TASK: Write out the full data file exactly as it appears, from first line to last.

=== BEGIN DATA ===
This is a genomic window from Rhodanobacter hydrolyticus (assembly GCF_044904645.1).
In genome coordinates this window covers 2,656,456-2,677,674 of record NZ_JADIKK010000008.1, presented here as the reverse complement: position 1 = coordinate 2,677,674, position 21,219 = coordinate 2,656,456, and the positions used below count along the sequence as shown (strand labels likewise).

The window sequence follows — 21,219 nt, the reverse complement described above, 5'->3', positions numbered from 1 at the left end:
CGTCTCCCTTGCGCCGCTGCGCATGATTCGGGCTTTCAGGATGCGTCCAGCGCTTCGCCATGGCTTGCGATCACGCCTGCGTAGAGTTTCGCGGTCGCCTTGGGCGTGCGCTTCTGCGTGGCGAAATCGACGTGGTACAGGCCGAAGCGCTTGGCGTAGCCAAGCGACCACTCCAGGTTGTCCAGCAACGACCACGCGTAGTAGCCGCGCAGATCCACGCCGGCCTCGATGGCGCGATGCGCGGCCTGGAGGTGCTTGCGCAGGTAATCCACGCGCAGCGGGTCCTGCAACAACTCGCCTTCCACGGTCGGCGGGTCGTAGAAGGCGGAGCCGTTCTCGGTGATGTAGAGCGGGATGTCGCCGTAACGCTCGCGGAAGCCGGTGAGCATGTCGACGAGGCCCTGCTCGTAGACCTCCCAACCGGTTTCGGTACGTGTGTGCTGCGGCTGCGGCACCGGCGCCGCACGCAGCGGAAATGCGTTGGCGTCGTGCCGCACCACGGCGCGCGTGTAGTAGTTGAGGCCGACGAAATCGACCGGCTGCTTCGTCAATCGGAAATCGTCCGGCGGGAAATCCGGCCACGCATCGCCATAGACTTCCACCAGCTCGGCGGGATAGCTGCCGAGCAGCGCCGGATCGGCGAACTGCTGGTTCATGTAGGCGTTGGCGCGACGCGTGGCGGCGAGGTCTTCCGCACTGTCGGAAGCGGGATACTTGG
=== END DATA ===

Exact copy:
This is a genomic window from Rhodanobacter hydrolyticus (assembly GCF_044904645.1).
In genome coordinates this window covers 2,656,456-2,677,674 of record NZ_JADIKK010000008.1, presented here as the reverse complement: position 1 = coordinate 2,677,674, position 21,219 = coordinate 2,656,456, and the positions used below count along the sequence as shown (strand labels likewise).

The window sequence follows — 21,219 nt, the reverse complement described above, 5'->3', positions numbered from 1 at the left end:
CGTCTCCCTTGCGCCGCTGCGCATGATTCGGGCTTTCAGGATGCGTCCAGCGCTTCGCCATGGCTTGCGATCACGCCTGCGTAGAGTTTCGCGGTCGCCTTGGGCGTGCGCTTCTGCGTGGCGAAATCGACGTGGTACAGGCCGAAGCGCTTGGCGTAGCCAAGCGACCACTCCAGGTTGTCCAGCAACGACCACGCGTAGTAGCCGCGCAGATCCACGCCGGCCTCGATGGCGCGATGCGCGGCCTGGAGGTGCTTGCGCAGGTAATCCACGCGCAGCGGGTCCTGCAACAACTCGCCTTCCACGGTCGGCGGGTCGTAGAAGGCGGAGCCGTTCTCGGTGATGTAGAGCGGGATGTCGCCGTAACGCTCGCGGAAGCCGGTGAGCATGTCGACGAGGCCCTGCTCGTAGACCTCCCAACCGGTTTCGGTACGTGTGTGCTGCGGCTGCGGCACCGGCGCCGCACGCAGCGGAAATGCGTTGGCGTCGTGCCGCACCACGGCGCGCGTGTAGTAGTTGAGGCCGACGAAATCGACCGGCTGCTTCGTCAATCGGAAATCGTCCGGCGGGAAATCCGGCCACGCATCGCCATAGACTTCCACCAGCTCGGCGGGATAGCTGCCGAGCAGCGCCGGATCGGCGAACTGCTGGTTCATGTAGGCGTTGGCGCGACGCGTGGCGGCGAGGTCTTCCGCACTGTCGGAAGCGGGATACTTGG